This method uses lampshading to say, in a humorously arrogant way: “Trust me! See what I did there? I meant to do that!”
Here are a few examples of attempting to turn issues into a joke (whether the attempt works depends on the story’s style and tone, as well as the author’s skill):
- A character teases another character about their stereotypical traits, which can make them seem less cliché.
- A character points out the absurdity of plot events, like Hawkeye in Avengers Age of Ultron, as he’s fighting robots in a flying city with a bow and arrow.
- A character completes a setup of implausible actions (such as suddenly being an expert in a skill) and pays it off with a ridiculous explanation of how they managed (“Night school!”).
- A character simply admits to an illogical plot hole, like in Emperor’s New Groove when the antagonists somehow manage to arrive before the protagonists.
Category #2: Meta Self-Awareness:
The second most common method of using lampshading creates a less-jokey moment than the “Humor” category, but still a wink-wink-nudge-nudge moment of meta self-awareness. In novels, this is often seen in moments that anticipate readers’ recognition of a genre trope or cliché and point it out first—putting characters into the same position as readers when it comes to being familiar with the genre and its tropes.
This method uses lampshading to say, in a sly, winking way: “Trust me! We both know what that looks like, but it’s all good.”
Here are a few examples where the characters are somewhat familiar with the tropes and comment on the situation in that light:
- A contemporary romance story that includes an “arranged marriage” trope might be hard for readers to accept…unless the characters make the same sort of observations as readers would, such as pointing out how it’s like something out of a historical romance novel.
- A character reminds readers of the genre to explain oddities, like Firefly’s dialogue exchange: “This sounds like something out of science fiction” answered with “You live in a spaceship, dear.”
- A character ridicules the villain for launching into an “evil-plan monologue.”
- A character points out a cliché, like the maintenance-closet-as-a-hiding-place callout in The Amazing Spider-Man 2.
Category #3: Handwaved Explanation:
Another common method of using lampshading is to ensure readers know the explanation we have in mind for a questionable issue. If there’s no good way to slide a justification or motivation into our story, we might use a lampshaded moment to force the explanation—reassuring readers that the illogic they think they see doesn’t exist.What are the 4 reasons and methods for lampshading an element in our story? Click To Tweet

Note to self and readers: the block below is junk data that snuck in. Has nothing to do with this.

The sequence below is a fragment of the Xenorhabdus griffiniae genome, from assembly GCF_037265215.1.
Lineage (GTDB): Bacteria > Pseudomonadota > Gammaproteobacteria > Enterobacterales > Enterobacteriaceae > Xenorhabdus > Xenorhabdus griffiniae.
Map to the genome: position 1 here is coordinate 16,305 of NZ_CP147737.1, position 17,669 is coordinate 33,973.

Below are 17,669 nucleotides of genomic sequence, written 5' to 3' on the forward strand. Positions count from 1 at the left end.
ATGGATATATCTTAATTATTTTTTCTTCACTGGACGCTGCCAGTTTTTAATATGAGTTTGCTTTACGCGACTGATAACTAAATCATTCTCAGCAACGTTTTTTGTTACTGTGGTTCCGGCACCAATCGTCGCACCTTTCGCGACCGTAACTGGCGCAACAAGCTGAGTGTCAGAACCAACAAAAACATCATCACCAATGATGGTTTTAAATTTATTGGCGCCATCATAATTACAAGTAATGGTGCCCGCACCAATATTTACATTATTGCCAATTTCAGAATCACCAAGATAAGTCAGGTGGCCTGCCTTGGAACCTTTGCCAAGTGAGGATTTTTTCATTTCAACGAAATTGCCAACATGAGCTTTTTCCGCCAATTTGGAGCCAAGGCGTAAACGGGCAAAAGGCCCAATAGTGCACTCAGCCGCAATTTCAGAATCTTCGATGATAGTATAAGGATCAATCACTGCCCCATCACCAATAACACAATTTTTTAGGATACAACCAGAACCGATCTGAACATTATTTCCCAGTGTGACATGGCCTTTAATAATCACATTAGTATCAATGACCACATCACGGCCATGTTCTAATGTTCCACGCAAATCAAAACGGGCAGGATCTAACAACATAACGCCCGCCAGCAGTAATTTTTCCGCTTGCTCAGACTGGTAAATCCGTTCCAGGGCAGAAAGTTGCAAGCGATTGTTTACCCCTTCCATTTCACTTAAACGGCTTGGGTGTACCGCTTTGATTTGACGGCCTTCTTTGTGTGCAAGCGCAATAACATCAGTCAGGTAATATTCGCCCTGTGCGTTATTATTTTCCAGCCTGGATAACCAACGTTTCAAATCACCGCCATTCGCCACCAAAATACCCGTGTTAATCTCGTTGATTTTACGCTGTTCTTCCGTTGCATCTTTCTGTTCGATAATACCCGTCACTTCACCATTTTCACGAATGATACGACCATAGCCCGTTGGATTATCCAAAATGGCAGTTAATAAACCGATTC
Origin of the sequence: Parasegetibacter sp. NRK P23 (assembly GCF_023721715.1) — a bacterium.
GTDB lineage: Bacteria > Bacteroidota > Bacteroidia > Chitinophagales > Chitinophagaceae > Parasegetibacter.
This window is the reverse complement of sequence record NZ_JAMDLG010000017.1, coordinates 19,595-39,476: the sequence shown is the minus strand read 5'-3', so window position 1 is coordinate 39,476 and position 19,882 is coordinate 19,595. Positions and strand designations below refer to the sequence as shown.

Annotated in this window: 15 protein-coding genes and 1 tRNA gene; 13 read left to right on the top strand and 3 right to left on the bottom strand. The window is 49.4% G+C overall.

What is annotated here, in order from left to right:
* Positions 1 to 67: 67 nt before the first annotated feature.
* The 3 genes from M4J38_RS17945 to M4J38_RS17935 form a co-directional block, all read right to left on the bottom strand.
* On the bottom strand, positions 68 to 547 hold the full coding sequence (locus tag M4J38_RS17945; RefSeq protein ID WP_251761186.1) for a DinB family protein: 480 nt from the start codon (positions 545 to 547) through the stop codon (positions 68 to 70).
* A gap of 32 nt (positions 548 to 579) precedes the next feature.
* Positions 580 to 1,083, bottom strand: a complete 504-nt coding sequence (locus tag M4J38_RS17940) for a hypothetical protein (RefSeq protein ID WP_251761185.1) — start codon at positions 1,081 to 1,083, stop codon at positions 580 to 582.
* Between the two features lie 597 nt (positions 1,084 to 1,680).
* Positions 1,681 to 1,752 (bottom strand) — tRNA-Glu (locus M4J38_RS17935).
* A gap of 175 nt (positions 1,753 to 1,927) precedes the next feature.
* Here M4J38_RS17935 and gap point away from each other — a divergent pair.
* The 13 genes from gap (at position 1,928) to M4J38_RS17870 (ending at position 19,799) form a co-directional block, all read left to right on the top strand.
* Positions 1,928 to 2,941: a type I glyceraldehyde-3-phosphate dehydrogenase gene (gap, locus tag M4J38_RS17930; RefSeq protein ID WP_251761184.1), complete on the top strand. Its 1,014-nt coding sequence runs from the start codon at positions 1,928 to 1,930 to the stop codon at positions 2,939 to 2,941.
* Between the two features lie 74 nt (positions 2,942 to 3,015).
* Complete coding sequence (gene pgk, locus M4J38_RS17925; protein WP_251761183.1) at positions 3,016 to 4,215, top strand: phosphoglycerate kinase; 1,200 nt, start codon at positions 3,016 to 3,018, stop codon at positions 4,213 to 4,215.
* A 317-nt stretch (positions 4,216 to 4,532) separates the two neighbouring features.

This method is especially helpful with plot coincidences, which are fairly easy to justify, but is also frequently used with missing motivations. The approach we use with this method can be similar to the other categories — like Meta’s anticipation of reader reactions and having characters react the same way first, or Humor’s setup/payoff technique — but its goal is to answer the questionable element sincerely rather than with a joke.
However, given the serious-and-sincere approach, this method can be very difficult to do well. The more serious we’re trying to be, the more subtle the lampshading needs to be, or else the explanation will feel shoehorned into the story and/or interrupt the scene’s emotions. Our success will depend on our writing skill, how big the problem is, how convincing our explanation is, the emotional aspects of the moment, etc.
This method uses lampshading to say, in a quiet-but-sneaky way: “Trust me…I have a plan.”
Here are a few sincere examples of attempting to handwave away issues:
- A character may comment on how they were lucky that xyz justification exists. (“Good thing that store had abc in stock.”).
- A character shares an explanation for an inconsistency. (“Wasn’t Joe supposed to be here?” “No, he had to work today.”)
- A character may acknowledge the unbelievability and dig into why others don’t know about this factual/logical explanation (see my Case Study, Part 2 about my Stone-Cold Heart novel).
- A character may point out that another character’s motivation seems lacking, like how the bad guy could make other decisions in No Country for Old Men but simply chooses to be bad.